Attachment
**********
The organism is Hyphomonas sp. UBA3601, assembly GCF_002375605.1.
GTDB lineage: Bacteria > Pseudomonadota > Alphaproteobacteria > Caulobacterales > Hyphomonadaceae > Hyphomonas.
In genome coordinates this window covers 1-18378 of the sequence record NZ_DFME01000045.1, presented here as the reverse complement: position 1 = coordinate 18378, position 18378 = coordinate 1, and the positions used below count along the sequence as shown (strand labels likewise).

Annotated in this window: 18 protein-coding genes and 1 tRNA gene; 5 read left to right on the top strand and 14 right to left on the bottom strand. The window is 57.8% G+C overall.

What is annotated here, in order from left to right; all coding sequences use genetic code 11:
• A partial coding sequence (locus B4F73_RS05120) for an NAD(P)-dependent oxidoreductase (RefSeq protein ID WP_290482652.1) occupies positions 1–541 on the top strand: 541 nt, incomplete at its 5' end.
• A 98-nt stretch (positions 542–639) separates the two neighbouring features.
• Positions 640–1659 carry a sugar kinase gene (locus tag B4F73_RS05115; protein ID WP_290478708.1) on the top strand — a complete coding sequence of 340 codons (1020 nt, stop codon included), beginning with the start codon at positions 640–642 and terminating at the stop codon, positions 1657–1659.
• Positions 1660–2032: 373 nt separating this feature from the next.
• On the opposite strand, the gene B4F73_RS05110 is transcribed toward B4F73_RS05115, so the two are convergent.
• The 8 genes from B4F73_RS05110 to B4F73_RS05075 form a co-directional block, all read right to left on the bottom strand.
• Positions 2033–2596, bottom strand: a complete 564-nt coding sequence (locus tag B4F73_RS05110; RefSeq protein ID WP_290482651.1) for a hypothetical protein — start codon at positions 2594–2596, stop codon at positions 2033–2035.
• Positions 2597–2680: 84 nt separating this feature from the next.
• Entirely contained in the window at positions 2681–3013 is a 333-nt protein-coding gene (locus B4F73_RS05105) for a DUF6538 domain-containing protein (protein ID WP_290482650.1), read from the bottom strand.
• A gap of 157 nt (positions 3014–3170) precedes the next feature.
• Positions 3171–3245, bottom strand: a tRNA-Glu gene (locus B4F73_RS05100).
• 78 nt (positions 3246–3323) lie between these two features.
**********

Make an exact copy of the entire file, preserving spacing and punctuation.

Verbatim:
The organism is Hyphomonas sp. UBA3601, assembly GCF_002375605.1.
GTDB lineage: Bacteria > Pseudomonadota > Alphaproteobacteria > Caulobacterales > Hyphomonadaceae > Hyphomonas.
In genome coordinates this window covers 1-18378 of the sequence record NZ_DFME01000045.1, presented here as the reverse complement: position 1 = coordinate 18378, position 18378 = coordinate 1, and the positions used below count along the sequence as shown (strand labels likewise).

Annotated in this window: 18 protein-coding genes and 1 tRNA gene; 5 read left to right on the top strand and 14 right to left on the bottom strand. The window is 57.8% G+C overall.

What is annotated here, in order from left to right; all coding sequences use genetic code 11:
• A partial coding sequence (locus B4F73_RS05120) for an NAD(P)-dependent oxidoreductase (RefSeq protein ID WP_290482652.1) occupies positions 1–541 on the top strand: 541 nt, incomplete at its 5' end.
• A 98-nt stretch (positions 542–639) separates the two neighbouring features.
• Positions 640–1659 carry a sugar kinase gene (locus tag B4F73_RS05115; protein ID WP_290478708.1) on the top strand — a complete coding sequence of 340 codons (1020 nt, stop codon included), beginning with the start codon at positions 640–642 and terminating at the stop codon, positions 1657–1659.
• Positions 1660–2032: 373 nt separating this feature from the next.
• On the opposite strand, the gene B4F73_RS05110 is transcribed toward B4F73_RS05115, so the two are convergent.
• The 8 genes from B4F73_RS05110 to B4F73_RS05075 form a co-directional block, all read right to left on the bottom strand.
• Positions 2033–2596, bottom strand: a complete 564-nt coding sequence (locus tag B4F73_RS05110; RefSeq protein ID WP_290482651.1) for a hypothetical protein — start codon at positions 2594–2596, stop codon at positions 2033–2035.
• Positions 2597–2680: 84 nt separating this feature from the next.
• Entirely contained in the window at positions 2681–3013 is a 333-nt protein-coding gene (locus B4F73_RS05105) for a DUF6538 domain-containing protein (protein ID WP_290482650.1), read from the bottom strand.
• A gap of 157 nt (positions 3014–3170) precedes the next feature.
• Positions 3171–3245, bottom strand: a tRNA-Glu gene (locus B4F73_RS05100).
• 78 nt (positions 3246–3323) lie between these two features.